Alex Bolduc played a lot that year, and the Canucks used a number of other center options before bringing in Lapierre at the trade deadline (a move that was announced well after the deadline had concluced). The Canucks would rely on Lapierre a lot more than they had anticipated, as Malhotra's devastating eye injury occured soon after the deadline. Lapierre moved up to line three, and the revolving door of centers returned to line four.
Malhotra played on line four after he returned in the Stanley Cup Final. Bolduc saw a few games in the postseason, too. Lapierre bounced back between lines three and four. Lapierre's possession numbers weren't very good that spring, but he played really, really tough minutes and did a pretty good job at it.
He also scored one of the biggest goals in Canucks history in Game 5 against Boston:
After the season concluded, Lapierre quickly re-signed with the Canucks (two years and $2 million total). He had established himself as a good fourth line center after coming from Anaheim, and the team liked the element of size, grit, and speed he brought in limited minutes.
No one in the organization has come out and said anything, but it looks like the club will let Lapierre test free agency.
#Canucks sign Sestito but have not contacted agents for Lapierre, Roy, Maholtra, Weise, Raymond.— News1130 Sports (@News1130Sports) May 29, 2013
Again, Maxim Lapierre has been a good player for the team since the trade two years ago, but the team may want a different look on line four. What that is, I'm not really sure. And the fourth line utilizaton will depend a lot on who they bring in to coach. Will the line get the Vigneault treatment (easy matchups with a ton of defensive zone starts)?
Lapierre's 2013 linemates:
|26.47%||EV||40 LAPIERRE,MAXIM - 29 SESTITO,TOMMY - 32 WEISE,DALE|
|15.44%||EV||36 HANSEN,JANNIK - 40 LAPIERRE,MAXIM - 21 RAYMOND,MASON|
|13.97%||EV||40 LAPIERRE,MAXIM - 13 PINIZZOTTO,STEVEN - 32 WEISE,DALE|
The Canucks, even if they bring Lapierre back, still likely need to find another bottom six center. Does Jordan Schroeder step in and center line three? Again, it depends on how the new coach wants to utilize his lines. We have seen in the past that the Canucks are incredibly effective when Kesler is freed up from the primary checking duties, but the team may not have that luxury any more.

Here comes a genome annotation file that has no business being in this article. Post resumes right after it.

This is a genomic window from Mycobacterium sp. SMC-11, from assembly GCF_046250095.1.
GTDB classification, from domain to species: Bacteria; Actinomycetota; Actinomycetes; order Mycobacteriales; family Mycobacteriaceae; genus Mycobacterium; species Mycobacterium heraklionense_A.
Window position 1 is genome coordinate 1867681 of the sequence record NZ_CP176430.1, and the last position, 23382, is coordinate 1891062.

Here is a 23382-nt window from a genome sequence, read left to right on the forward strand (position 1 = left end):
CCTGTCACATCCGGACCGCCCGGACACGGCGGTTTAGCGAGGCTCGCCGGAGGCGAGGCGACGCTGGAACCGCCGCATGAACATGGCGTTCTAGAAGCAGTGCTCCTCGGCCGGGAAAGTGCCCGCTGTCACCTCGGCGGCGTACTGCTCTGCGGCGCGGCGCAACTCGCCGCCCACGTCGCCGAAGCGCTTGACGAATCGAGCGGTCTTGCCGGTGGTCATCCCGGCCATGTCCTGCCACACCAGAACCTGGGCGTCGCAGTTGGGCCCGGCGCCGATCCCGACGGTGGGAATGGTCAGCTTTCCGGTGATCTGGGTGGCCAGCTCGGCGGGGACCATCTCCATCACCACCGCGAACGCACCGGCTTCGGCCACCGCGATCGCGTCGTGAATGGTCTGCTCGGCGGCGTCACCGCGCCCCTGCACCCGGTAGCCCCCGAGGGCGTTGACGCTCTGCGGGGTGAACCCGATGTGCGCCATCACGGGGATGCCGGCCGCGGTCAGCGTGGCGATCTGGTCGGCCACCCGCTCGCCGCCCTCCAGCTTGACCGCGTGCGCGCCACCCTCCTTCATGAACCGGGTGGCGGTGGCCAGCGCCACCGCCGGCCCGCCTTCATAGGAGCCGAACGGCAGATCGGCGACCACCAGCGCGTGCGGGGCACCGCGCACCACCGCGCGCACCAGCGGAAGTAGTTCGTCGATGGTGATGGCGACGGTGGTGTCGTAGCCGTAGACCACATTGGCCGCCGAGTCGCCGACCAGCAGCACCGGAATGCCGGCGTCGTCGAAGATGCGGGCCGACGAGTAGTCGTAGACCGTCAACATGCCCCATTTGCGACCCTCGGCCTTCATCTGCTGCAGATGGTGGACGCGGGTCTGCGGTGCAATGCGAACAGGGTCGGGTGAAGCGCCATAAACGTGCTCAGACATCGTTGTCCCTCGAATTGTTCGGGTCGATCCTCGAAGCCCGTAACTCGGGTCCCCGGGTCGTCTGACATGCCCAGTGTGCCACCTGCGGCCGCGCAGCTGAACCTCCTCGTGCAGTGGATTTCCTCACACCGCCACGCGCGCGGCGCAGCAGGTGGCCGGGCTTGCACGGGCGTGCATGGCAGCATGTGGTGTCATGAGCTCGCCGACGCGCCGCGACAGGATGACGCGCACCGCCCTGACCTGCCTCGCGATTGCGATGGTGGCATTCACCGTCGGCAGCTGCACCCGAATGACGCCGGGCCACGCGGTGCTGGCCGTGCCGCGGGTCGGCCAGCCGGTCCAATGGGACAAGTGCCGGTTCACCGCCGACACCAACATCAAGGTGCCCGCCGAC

Brendan Gaunce and Kellan Lain have both been mentioned as potential options on the fourth line next year. Gaunce had a very good 2012-13 season in the OHL, and he is definitely pro ready in terms of size and strength. But how about his play away from the puck? He also played quite a bit on left wing this year, and it may be asking a lot of a rookie to come in and contribute right away.
Although they are both rookies, Lain is quite a bit older than Gaunce. He turns 24 this summer, and is a beast on the ice (6-6 and well over 220 pounds). He had zero points in 13 AHL games in Chicago after signing with the Canucks, but the team didn't pursue him for his offensive game. He plays with a lot of grit and snarl, he's good in the faceoff circle, and he can play away from the puck.
Gaunce is going to be a really good player, but I'm not sure putting him in a fourth line role is the best thing for his long-term development. Alex Friesen is another young center in the organization, but he is still very raw and very slight and has a lot of work to put in at the AHL level before he can be mentioned as a potential NHLer in the future. Andrew Ebbett is a UFA, and as a 13th/14th forward, he is fine. But he isn't a guy you should be penciling into an opening night lineup.
There are external options aplently this summer if the Canucks want to bring in a proven center to anchor the fourth line (in a good way this time, hopefully). David Steckel, Matthew Lombardi, Boyd Gordon, and Kyle Chipchura are all interesting options. The team could opt to go for size (Steckel), grit (Gordon, Chipchura), or speed (Lombardi).
Gordon is a player who the CanucksArmy has touted as a solid acquisition in the past.
Boyd Gordon is something of a Don Maloney/Dave Tippett special. Discarded by the Washington Capitals following the 2010-11 season, Gordon has been reborn in the desert as a defensive ace and a top-nine centreman.
He's absolute nails in the faceoff circle, having taken one thousand seven hundred and forty-three draws over the past two seasons, winning exactly a thousand of them. For those keeping score at home that gives him a faceoff winning percentage well over 57% over the past two campaigns.
More importantly is that he wins those draws in the defensive end of the ice: he took over 350 defensive zone faceoffs a year ago, and is on pace for a Manny Malhotra-like 457 defensive zone draws over an 82 game season this year.
The Canucks would be better off to find an effective third line center and give Lain a shot at the fourth line gig. If he doesn't work out, there will likely be a number of NHL veterans looking for work. The lower salary cap this season is going to take a lot of money away from the lower-end UFAs. But if the team can find a way to bring in one of the aformentioned UFAs on the cheap, that would also be an advisable strategy.
The team, according to some, needs to get bigger and younger. Lain and Gaunce both fit the bill there. However, they also can't sacrifice experience, either. It isn't easy to step in and contribute right away, even if it is on the fourth forward group.